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Chen/Palmer Doesn't Understand Human Rights!

© Peter Zohrab

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On November 20th 2014, I saw and heard law-firm Chen/Palmer's spokesman James Dunne on television. He was talking about the scandal involving Roger Sutton, former boss of the Christchurch Earthquake Recovery Authority.  I do not disagree with his main message, which was that the admitted perpetrators of sexual harassment should not be allowed to hold press conferences about the issue, when their victims are bound to secrecy and want anonymity.

However, as you can see from the following article: http://www.3news.co.nz/nznews/criticism-mounts-over-handling-of-roger-sutton-case-2014112009 , the way that James Dunne worded his comments was not gender-neutral (and I quote from that article):

"It's very difficult for women in these kind of positions, when you're complaining against senior men in positions of power, to make those kind of complaints.

"The concern is if those complaints are then aired publicly, it re-victimises the complainant – which isn't fair – and it actually creates a chilling effect on other women who are thinking about complaining as well, and that's certainly not what we want. We want to see these issues being raised promptly and as quickly as possible, and we don't want a scenario in which women who have legitimate complaints feel they can't speak out."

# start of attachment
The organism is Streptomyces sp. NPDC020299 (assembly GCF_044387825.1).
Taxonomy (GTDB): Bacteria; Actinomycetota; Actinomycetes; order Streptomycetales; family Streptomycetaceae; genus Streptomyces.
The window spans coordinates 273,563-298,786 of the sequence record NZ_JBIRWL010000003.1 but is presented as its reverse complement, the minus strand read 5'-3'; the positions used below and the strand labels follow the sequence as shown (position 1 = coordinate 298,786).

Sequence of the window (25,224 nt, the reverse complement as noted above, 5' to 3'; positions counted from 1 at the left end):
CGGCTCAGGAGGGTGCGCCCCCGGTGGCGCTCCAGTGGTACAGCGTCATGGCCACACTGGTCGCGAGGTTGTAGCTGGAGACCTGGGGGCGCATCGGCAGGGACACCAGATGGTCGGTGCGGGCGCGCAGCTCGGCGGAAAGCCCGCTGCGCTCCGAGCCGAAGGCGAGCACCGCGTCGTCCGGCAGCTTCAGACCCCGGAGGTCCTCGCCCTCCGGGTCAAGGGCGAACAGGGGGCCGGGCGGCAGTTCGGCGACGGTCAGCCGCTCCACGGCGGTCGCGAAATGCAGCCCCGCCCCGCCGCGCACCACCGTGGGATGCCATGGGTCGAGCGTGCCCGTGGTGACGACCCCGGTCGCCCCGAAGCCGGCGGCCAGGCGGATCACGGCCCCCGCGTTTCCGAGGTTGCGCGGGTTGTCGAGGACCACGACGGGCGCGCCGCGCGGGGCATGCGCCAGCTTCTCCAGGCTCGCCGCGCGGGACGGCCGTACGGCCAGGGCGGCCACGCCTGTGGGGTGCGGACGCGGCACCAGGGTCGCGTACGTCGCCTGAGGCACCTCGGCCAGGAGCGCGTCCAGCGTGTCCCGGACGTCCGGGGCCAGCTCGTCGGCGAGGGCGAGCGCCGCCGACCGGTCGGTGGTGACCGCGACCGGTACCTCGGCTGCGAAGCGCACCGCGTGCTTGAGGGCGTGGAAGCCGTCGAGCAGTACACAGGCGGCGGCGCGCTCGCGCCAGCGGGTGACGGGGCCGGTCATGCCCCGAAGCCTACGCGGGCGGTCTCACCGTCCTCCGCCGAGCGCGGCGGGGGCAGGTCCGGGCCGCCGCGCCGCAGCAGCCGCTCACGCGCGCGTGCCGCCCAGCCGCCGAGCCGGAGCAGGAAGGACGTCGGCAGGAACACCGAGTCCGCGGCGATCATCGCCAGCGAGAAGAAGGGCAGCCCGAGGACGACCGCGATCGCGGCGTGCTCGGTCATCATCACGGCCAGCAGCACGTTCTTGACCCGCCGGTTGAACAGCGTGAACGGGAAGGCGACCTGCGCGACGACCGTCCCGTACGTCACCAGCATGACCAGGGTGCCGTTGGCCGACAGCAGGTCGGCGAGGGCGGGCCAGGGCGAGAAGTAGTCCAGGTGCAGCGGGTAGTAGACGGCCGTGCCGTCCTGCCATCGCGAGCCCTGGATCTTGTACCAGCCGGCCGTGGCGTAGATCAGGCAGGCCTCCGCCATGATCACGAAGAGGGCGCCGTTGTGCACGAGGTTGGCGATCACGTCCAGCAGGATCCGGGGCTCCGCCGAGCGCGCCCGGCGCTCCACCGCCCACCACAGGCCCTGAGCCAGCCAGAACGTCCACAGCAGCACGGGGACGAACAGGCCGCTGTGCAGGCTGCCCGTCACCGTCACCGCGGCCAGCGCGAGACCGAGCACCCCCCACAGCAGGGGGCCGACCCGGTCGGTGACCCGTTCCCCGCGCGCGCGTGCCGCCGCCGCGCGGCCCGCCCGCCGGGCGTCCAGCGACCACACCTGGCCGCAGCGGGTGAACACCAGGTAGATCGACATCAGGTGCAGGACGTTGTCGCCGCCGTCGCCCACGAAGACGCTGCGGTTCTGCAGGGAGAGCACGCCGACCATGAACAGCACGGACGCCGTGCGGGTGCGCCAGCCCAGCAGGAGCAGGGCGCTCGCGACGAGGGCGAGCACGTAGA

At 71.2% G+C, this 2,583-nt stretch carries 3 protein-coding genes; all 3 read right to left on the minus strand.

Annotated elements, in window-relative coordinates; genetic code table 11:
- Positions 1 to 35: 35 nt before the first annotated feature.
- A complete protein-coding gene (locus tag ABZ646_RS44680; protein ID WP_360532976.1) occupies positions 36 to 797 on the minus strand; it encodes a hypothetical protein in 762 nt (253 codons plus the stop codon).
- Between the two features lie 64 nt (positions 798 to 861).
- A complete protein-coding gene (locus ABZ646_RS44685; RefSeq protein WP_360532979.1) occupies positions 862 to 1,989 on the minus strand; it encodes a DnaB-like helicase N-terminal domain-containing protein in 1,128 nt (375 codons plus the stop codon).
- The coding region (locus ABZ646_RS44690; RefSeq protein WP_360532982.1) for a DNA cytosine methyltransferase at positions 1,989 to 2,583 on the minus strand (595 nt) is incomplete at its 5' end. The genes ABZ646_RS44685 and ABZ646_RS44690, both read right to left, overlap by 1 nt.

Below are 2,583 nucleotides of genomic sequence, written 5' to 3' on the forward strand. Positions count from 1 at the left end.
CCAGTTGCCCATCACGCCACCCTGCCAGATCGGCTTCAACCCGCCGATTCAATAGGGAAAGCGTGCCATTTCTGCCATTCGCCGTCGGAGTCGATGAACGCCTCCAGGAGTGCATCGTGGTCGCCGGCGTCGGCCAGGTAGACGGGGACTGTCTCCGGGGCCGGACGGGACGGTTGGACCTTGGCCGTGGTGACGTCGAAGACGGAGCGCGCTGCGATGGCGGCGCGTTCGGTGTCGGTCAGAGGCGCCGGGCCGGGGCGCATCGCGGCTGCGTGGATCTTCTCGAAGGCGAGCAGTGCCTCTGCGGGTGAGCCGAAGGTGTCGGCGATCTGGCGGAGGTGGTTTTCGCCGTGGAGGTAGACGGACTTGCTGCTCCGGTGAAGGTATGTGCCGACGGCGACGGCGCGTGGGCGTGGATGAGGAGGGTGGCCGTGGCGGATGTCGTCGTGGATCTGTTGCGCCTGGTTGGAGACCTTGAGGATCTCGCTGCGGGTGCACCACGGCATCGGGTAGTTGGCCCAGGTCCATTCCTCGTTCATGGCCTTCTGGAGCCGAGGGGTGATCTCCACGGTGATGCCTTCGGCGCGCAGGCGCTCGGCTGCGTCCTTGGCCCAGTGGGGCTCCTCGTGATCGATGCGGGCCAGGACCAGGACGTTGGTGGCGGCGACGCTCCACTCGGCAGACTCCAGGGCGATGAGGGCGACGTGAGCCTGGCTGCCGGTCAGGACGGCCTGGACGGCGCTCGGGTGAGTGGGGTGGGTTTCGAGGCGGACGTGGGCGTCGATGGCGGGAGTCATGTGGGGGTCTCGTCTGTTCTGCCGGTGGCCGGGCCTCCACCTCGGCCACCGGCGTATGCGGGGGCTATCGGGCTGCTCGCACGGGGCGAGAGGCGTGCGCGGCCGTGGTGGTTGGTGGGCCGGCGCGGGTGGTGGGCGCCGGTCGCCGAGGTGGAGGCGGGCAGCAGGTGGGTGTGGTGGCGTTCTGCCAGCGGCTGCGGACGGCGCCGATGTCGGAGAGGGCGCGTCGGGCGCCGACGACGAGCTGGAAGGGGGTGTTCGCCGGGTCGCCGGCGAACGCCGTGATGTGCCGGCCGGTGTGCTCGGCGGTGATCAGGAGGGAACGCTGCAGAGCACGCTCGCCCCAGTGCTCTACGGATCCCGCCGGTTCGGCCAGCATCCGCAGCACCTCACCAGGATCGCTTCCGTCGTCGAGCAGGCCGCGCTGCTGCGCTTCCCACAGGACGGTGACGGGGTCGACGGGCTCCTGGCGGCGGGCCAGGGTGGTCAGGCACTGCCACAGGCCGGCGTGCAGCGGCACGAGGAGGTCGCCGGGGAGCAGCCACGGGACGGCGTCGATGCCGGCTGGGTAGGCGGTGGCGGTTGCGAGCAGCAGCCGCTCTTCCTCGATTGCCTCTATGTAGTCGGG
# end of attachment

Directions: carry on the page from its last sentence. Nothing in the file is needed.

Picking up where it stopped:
This is what we might call Top-Level sexism on the part of James Dunne.  It is not just the Second-Level sexism of Acts of Parliament, where you have gender-neutral language, but an atmosphere of "nudge-nudge, wink-wink", where it is understood that the bad guys are all men and the good guys are all women.  In the present case, Dunne explicitly mentions women as victims three times, and only mentions men in the role of perpetrators!  As a victim of female sexual harassment in a female-dominate workplace myself, I do not appreciate this sexism on the part of New Zealand's leading Public Law practice -- but it makes me understand why New Zealand apparently only has one single Human Rights law firm!

In addition, Dunne uses the plural pronoun we.  It is not clear who this we refers to, but it must be some form of the Royal we.  The only Royalty that exists in New Zealand is women, and his boss, Mai Chen, is a Feminist.  So what Dunne probably means is that right-thinking Feminists like him and his firm don't want women subjected to anything that they don't like in the workplace -- while it would be perfectly acceptable for men to be subjected to things that they don't like!

Human Rights law (as I learned in Law School) is part of Public Law, so it says a lot about New Zealand (but nothing that I didn't already know) that New Zealand's leading Public Law firm ignores Human Rights -- the right of men not to be discriminated against.


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Peter Douglas Zohrab

Latest Update

13 September 2020